- messages delivering products, goods, services, or updates to which the recipient is entitled under the terms of a transaction previously entered.
Unlike the detailed legal analysis and findings provided by Canadian privacy regulators, to date the CRTC’s reasoning/analysis contained in its CASL undertakings and other CASL orders has been exceptionally sparse. Accordingly, the following section is based entirely upon the author’s own observations and analysis and should be read in this light.
Avoid Being a Tempting Target
The first notice of a CASL violation involved 3510395 Canada Inc. (d.b.a. Compu-Finder), who received an administrative monetary penalty (a fine) of $1,100,000 (CAD) ($859,442.14 USD) for repeatedly sending CEMs without recipients’ consent, as well as sending CEMs without a properly functioning unsubscribe mechanism. Between July 2, 2014, and September 16, 2014, Compu-Finder was found to have spammed potential customers with offers of unsolicited training courses, although the company had also received complaints for its marketing activities prior to the implementation of CASL. Compu-Finder was clearly acting very badly (“flagrantly violating the basic principles of the law,” in the CRTC’s own words) because they apparently accounted for 26 percent of all complaints submitted to the CRTC’s Spam Reporting Centre. It is therefore not surprising that the CRTC chose to make an example of them, and the company clearly proved to be a very tempting target. The moral here: if a company acts egregiously and draws too much attention to itself, it should not be surprised if it becomes a target for CRTC compliance and enforcement.
No Fish Too Small
In the second CASL case, PlentyofFish Media Inc. (PoF), the operator of the well-known Canadian dating website “Plenty of Fish,” voluntarily entered into an undertaking with the CRTC’s Chief Compliance and Enforcement Officer in order to settle several alleged violations of CASL. These included sending CEMs to registered users of its own website that contained an unsubscribe mechanism that was not set out “clearly and prominently” and was not able to be “readily performed.” PoF was fined $48,000 CAD ($37,502.93 USD), was obliged to comply with and ensure that any third party authorized to send CEMs on their behalf complies with CASL, and further agreed to implement a compliance and training program.
Many Canadian commentators found this second CASL case to be an odd choice on the part of the CRTC. After a rousing start against a bona fide spammer like Compu-Finder, it seemed strange that the CRTC was turning its big guns against such a small fry (pun intended) as PoF, a dating website that was mainly annoying its own members. Upon reflection, it seemed that this case was really about sending the Canadian business community several messages. First, in the interest of administrative fairness, the CRTC was making the point that CASL is not just a law that applies to large companies – even smaller ones should adapt their business practices and behavior to comply with the Act. The CRTC clearly expects every entity to be compliant, no matter how small. Second (and as will be discussed more fully below), if the CRTC does catch a company being noncompliant, assuming that the company is willing to admit its errors, publicly cooperate, and take active steps to ameliorate its practices, then the CRTC likely will show more leniency regarding the levying of fines, etc.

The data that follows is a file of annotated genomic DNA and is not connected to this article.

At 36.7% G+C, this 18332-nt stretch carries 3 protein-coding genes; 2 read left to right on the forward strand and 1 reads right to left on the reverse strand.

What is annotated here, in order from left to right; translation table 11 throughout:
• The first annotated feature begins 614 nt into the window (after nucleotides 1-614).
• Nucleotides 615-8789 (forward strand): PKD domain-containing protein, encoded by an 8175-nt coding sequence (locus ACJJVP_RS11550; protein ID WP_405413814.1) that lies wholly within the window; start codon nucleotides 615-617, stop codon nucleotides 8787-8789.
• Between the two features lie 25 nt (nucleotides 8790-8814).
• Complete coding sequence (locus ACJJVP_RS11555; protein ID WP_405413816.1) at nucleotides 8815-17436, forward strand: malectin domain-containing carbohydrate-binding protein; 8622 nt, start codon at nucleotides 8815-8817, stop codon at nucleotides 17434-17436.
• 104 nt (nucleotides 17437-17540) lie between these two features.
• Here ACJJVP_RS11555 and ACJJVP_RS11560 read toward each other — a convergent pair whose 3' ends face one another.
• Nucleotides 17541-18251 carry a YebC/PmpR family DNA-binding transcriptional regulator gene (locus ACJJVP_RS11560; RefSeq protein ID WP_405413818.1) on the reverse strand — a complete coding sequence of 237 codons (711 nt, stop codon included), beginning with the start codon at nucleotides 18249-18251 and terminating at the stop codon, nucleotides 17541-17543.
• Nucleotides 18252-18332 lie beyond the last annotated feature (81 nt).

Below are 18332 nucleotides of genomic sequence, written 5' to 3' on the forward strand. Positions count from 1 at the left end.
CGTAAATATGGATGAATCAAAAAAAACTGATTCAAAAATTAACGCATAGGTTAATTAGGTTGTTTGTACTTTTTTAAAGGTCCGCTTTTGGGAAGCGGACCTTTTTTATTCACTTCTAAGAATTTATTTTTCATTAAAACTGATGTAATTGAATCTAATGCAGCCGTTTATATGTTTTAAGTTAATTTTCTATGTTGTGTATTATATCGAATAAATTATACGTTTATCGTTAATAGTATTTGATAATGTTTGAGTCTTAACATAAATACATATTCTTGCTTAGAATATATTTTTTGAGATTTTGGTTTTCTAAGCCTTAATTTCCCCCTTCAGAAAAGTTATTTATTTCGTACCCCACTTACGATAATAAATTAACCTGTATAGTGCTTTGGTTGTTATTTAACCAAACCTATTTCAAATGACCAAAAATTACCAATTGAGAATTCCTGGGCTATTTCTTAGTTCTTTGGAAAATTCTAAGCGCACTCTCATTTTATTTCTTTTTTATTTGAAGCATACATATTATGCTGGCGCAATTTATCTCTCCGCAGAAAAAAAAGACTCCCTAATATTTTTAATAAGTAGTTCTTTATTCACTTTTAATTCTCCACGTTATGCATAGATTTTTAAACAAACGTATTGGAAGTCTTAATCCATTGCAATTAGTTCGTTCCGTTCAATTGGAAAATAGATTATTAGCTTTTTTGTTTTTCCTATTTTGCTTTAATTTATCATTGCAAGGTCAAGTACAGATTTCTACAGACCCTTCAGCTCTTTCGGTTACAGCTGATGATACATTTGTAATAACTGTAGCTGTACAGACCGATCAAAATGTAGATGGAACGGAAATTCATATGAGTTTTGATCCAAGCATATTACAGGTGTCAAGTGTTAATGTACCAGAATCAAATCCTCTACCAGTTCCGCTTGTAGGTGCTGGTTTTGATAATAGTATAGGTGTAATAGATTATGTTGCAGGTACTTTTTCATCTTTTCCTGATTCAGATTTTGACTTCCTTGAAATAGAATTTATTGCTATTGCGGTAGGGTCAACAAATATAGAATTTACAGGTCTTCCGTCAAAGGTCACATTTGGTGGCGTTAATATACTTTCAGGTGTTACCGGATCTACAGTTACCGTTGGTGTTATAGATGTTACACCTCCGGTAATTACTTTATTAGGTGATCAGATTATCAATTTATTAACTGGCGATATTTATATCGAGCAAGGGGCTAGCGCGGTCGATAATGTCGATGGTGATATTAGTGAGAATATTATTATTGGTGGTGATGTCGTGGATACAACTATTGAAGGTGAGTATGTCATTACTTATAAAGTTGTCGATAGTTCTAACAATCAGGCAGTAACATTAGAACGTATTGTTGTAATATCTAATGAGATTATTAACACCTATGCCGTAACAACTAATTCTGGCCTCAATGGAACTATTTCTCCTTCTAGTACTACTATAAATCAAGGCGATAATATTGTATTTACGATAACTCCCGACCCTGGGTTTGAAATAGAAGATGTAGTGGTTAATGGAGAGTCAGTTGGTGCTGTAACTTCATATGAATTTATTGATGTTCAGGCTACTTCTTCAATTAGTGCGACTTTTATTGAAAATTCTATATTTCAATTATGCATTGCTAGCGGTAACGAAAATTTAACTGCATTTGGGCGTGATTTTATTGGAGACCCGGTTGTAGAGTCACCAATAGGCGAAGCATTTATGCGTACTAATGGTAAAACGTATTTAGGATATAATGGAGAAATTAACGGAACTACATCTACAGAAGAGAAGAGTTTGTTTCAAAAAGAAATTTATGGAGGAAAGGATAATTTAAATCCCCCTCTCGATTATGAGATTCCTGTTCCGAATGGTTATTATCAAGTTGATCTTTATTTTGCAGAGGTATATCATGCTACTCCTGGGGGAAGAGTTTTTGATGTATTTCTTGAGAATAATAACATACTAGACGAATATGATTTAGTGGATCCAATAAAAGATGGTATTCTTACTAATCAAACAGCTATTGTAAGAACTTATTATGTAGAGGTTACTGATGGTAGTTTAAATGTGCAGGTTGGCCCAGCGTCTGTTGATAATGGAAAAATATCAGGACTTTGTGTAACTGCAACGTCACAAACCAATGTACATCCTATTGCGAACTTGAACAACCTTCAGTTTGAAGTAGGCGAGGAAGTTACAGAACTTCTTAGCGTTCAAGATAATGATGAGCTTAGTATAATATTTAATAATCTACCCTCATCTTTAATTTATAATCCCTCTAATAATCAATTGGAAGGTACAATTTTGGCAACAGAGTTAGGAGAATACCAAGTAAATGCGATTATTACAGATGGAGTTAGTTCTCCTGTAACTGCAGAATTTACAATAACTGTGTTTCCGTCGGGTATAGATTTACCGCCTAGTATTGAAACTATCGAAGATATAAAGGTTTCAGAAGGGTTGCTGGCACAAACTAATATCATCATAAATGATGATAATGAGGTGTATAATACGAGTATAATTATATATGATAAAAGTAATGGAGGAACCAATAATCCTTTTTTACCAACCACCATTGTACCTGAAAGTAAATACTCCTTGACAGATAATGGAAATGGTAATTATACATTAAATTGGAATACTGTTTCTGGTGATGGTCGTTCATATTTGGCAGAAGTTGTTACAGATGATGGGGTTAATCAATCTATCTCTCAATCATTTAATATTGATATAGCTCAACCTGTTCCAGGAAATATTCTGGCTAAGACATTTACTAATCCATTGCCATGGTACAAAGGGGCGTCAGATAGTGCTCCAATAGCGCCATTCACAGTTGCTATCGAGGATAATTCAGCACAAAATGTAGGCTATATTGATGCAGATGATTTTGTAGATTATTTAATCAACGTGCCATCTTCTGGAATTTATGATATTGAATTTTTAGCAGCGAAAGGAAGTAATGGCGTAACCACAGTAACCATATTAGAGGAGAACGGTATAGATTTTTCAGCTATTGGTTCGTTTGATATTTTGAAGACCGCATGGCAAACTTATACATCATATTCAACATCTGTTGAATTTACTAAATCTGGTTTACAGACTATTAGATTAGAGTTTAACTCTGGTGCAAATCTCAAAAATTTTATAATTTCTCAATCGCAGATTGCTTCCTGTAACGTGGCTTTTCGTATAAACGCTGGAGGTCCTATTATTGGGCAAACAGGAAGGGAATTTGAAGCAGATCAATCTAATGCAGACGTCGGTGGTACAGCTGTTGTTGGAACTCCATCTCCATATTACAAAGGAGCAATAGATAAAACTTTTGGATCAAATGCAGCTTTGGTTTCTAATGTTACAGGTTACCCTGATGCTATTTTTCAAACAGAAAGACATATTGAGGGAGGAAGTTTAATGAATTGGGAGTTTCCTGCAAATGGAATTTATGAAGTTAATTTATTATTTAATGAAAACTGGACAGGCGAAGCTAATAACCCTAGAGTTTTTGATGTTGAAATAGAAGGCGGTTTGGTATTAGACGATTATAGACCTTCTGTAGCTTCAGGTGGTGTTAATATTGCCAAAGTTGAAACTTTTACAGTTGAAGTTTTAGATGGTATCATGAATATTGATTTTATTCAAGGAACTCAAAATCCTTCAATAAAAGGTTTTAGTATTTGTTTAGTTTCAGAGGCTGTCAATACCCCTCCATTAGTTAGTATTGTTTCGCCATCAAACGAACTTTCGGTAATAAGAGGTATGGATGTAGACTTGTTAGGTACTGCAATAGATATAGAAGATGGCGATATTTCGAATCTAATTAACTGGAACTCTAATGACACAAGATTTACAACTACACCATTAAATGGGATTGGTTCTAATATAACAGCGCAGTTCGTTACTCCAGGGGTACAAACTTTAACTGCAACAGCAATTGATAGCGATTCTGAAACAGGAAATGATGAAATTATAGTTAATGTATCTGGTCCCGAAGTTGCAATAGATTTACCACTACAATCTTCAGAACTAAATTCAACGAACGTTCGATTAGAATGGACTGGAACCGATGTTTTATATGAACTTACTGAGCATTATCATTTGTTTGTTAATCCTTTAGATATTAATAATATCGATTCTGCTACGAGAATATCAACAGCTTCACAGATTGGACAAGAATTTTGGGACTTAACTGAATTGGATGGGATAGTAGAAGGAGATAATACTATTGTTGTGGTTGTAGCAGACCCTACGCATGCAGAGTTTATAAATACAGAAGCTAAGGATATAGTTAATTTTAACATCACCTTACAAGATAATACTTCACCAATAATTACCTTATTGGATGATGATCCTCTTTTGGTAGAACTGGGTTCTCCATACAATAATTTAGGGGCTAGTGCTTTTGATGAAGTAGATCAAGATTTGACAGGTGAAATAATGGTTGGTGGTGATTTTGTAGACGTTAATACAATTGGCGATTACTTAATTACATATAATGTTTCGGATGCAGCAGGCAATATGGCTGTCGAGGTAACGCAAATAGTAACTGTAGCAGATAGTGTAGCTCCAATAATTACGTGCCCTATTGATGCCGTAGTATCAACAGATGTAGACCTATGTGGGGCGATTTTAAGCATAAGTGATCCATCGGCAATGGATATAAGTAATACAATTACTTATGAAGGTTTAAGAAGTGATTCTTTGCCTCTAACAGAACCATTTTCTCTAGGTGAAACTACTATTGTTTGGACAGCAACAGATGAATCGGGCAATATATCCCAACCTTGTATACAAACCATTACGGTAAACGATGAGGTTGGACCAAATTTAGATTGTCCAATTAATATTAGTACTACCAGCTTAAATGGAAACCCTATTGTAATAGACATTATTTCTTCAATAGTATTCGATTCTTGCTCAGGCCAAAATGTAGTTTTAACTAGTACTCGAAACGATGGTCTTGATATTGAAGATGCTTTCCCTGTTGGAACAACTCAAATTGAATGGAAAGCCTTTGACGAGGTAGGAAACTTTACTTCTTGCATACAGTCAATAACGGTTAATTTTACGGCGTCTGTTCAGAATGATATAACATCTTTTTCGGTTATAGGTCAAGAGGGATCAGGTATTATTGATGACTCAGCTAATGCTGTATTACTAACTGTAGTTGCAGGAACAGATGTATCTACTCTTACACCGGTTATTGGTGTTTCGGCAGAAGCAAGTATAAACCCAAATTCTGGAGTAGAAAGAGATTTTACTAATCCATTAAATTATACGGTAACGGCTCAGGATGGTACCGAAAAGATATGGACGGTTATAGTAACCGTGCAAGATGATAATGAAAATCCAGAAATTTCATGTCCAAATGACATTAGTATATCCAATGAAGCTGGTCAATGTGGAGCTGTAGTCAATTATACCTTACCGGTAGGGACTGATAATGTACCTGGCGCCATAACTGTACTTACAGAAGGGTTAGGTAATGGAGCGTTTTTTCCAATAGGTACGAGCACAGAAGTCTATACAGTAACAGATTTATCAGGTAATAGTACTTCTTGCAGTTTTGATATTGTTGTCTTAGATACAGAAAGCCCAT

Cooperate or Else
It is no surprise that Compu-Finder was given a large fine by the CRTC, under its authority to encourage “changes of behavior,” while both Porter Airlines Inc. (Porter) and Rogers Media Inc. (Rogers), two large, well-known Canadian companies that voluntarily entered into undertakings in return for admitting their wrongdoing, were let off rather lightly in comparison. Lesson learned: cooperation with the CRTC buys a company goodwill, much lower fines, and even less public disclosure about what a company allegedly did to contravene the Act. So long as companies are willing to fall on their swords and publicly change their practices, the CRTC practices leniency, given that the marketing value in obtaining cooperation definitely outweighs and arguably offsets the value of levying large fines.
Porter also entered into a voluntary undertaking with the CRTC in a decision published in June 2015 (available at http://www.crtc.gc.ca/eng/archive/2015/ut150629.htm) after Porter was found to have sent CEMs to e-mail addresses for which it did not have proof of consent, as well as sending CEMs that did not provide complete contact information as required under the Act and CRTC Regulations. Other CEMs sent by Porter either contained no unsubscribe mechanism or one that was not set out “clearly and prominently,” and there was at least one instance where the unsubscribe mechanism was not given effect within 10 business days as required by CASL. It is also clear that Porter was also being punished for failing to obtain (and be able to evidence) proof of consent for each and every CEM that it sent. As Porter’s errors were considerably more serious than PoF, its fines ($150,000 CAD ($117,196.66 USD)) were naturally higher, although they still fell well short of those of Compu-Finder. Porter was obliged to take corrective measures, such as updating its mailing list and ensuring that its CEMs met form requirements, as well as implementing a compliance program.